Since 1984, the Ohio University and Capital University Law School graduate has represented coaches, media personalities and artists in employment contract negotiations. His clients include Milwaukee Bucks coach George Karl, University of Cincinnati basketball coach Bob Huggins and ONN's Doug Lessells.
Adams says he lucked into his practice.
"There's two ways to get into this business," he says. "You can toil away at a large sports agency and work your way up, or get lucky like I did and find a client and go from there."
He recently joined forces with the Columbus office of Buckingham, Doolittle & Burroughs LLP, forming the firm's Entertainment and Sports Law Services Division with other attorneys, but he still maintains his own practice.
"BDB had enough counsel that I thought the partnership would work," says Adams.
He can now refer his clients to BDB when they are in need of legal work -- such as for estate planning -- that is outside his realm of expertise.
Adams enjoys his work primarily because it takes him around the globe.
"My work has taken me to Europe, Asia and South America -- all directly as a result of the people I represented in sports history," he says.
His biggest challenge? Keeping clients' expectations realistic. "Agents can build expectations so high they can't be met," Adams says.
Smart Business talked with Adams about the challenges and rewards of his practice and issues in the industry.
What is the most challenging aspect of negotiating contracts for your clients?
The most challenging aspect is dealing with the expectations of my clients. Sometimes negotiating with the client is more difficult than the other side.
Most athletes and coaches that I represent have been treated differently than traditional legal clients, and their expectations are higher. Mentally, because of the way they're treated -- like they are the greatest player or coach on the planet -- the monetary awards may not be what they expected.
What is the most enjoyable aspect of your work?
Unlike traditional lawyers, my practice has taken me around the world. I also enjoy working with my clients.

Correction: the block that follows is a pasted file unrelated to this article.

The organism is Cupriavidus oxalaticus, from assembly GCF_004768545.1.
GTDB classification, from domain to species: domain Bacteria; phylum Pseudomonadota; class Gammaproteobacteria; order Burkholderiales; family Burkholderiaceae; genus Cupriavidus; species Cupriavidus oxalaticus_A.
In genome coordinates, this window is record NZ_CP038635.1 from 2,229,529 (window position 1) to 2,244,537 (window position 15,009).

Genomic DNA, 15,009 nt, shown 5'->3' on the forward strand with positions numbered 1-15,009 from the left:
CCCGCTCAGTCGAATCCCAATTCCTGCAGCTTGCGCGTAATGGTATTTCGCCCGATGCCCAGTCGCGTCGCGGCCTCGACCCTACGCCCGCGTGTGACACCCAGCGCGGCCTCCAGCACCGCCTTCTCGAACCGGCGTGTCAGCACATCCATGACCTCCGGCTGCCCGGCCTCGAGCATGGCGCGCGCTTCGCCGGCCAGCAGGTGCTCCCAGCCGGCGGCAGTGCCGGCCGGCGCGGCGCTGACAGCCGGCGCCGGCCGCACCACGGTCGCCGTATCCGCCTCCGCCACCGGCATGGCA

My coaching clients are more emotional, insecure and paranoid than most clients by nature of the business. Coaches are hired to be fired -- they're always looking over their shoulder to see what the next opportunity will be.
Today I represent more coaches than entertainers. I started representing athletes about 20 years ago and developed a nice practice that expanded to coaches. In the coaching field, there is much more stability, and now they make a tremendous amount of money. And frankly, coaches are much more mature than a 22-year-old.
In this business who you represent is important. A lot of it has to do with media attention. I've been fortunate enough to represent high-profile, newsworthy people -- people whose names are recognized -- so I've received more than my fair share of media attention by representing them.
What was the toughest contract to negotiate and why?
Sometimes the lesser profile coaches or up-and-coming coaches are more difficult to negotiate because they don't have any leverage.
For example, Terry Stotts is the new head coach of the Atlanta Hawks [NBA basketball team]. The previous head coach was fired in December, and Stotts was elevated to the head coach position and wanted an increase in salary. It is his first head coaching opportunity, and he is thankful for it, but he knows he can't demand the world as far as salary goes.